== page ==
RALEIGH, N.C. (WNCN) — It could be at least another week before the effects of Thanksgiving travel show up in the state’s critical COVID-19 metrics.
Experts say small, seemingly safe gatherings are among the key drivers of the current climb. They are bracing for even more of a rise once the holiday shows up in the numbers.
“I would be very fearful if the numbers get a lot worse based on what happened during Thanksgiving as we move into this other holiday season of people gathering,” said Dr. Pia MacDonald, an epidemiologist at RTI International.
Surges in COVID-19 numbers typically tend to follow a clear timeline.
Because the coronavirus has an incubation period that can last two weeks, it usually takes about that long for the number of new cases to rise correspondingly.
Then, it takes another few weeks for infected people to feel sick enough to check into a hospital — and deaths, the ultimate lagging indicator, typically follow weeks after that.
“Hospitalizations will lag just because it takes a while for people to get sick enough to go to the hospital,” MacDonald said.
The easiest parallel to draw might be what happened to the numbers in North Carolina after the Independence Day holiday.
Two weeks after the Fourth of July, the seven-day rolling average in new cases topped out at 2,046 on July 18. That rolling average in hospitalizations then peaked at 1,242 per day four days after that. And finally, the rolling average in deaths reported climbed to 30 per day on Aug. 7.
A similar phenomenon took place after Memorial Day, which coincided with a move forward in the reopening process, with the rolling average of new cases peaking at 1,245 cases per day on June 18.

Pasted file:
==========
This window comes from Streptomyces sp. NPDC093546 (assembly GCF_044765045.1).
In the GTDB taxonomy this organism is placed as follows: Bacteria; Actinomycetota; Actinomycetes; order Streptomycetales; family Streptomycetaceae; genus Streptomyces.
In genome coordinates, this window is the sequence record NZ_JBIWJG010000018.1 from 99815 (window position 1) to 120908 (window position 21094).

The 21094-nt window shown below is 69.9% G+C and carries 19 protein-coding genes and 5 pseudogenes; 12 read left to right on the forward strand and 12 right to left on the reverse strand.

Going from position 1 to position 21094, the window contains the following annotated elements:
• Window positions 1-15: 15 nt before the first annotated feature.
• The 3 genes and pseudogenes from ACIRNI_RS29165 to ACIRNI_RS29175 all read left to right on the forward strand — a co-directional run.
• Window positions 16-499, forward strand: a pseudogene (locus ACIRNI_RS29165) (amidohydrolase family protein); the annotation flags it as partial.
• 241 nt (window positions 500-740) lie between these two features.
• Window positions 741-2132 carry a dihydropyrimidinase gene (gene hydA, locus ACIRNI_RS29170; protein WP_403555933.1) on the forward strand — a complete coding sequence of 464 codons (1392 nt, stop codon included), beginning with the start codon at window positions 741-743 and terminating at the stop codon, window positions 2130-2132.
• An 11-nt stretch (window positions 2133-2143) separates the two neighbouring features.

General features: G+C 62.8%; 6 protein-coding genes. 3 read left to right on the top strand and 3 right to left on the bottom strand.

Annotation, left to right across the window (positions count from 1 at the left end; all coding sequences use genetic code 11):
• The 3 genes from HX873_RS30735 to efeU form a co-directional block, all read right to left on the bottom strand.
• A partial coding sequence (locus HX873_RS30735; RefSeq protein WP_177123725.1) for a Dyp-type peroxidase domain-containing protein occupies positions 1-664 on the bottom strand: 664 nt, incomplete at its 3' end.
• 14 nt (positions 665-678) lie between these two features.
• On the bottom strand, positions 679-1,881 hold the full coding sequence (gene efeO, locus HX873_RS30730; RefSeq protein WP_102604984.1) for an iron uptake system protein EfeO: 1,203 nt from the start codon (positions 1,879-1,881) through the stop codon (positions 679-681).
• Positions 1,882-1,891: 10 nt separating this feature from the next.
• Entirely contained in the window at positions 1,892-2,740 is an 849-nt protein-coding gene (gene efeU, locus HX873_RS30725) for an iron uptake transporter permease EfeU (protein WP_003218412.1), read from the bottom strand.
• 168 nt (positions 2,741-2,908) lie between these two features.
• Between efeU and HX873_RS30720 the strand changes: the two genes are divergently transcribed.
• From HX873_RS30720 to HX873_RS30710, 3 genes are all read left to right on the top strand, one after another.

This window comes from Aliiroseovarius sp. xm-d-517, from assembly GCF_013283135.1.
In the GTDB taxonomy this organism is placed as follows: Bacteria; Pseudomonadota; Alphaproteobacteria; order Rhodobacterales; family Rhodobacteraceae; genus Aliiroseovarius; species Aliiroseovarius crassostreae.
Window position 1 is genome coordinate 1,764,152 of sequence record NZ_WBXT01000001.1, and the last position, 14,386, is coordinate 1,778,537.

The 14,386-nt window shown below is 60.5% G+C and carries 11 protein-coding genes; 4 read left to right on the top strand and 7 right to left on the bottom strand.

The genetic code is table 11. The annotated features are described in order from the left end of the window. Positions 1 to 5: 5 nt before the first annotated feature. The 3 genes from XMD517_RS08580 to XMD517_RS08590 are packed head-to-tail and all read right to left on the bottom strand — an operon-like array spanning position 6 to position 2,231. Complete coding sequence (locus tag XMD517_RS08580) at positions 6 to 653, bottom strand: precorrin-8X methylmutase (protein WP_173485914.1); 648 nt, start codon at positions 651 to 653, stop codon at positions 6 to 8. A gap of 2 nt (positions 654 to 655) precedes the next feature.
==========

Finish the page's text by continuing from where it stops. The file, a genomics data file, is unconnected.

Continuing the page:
And when college students returned to campuses in mid-August, the average daily new cases climbed past 1,700 during the first week in September.
If the data from Thanksgiving follows a similar pattern, any increase in cases would likely start to show up late next week, with hospitalizations and deaths rising closer to Christmas.
Leaders promise to be watching carefully, with Gov. Roy Cooper saying he doesn’t want the hospitals in North Carolina to experience the same strain that other states have already faced.
He says the state already has strong measures enacted — from a tighter mask mandate to capacity limits at certain places — but says worsening trends could lead to an imposition of even more restrictions.
“We will do what we need to do to protect the safety and health of North Carolinians,” Cooper said Tuesday. “All options are on the table.”
MacDonald says people should use Thanksgiving “as an indicator of how to critically change our behavior through the rest of December.
“So we really need to look at those numbers, understand them, and if necessary modify our behavior dramatically,” she said.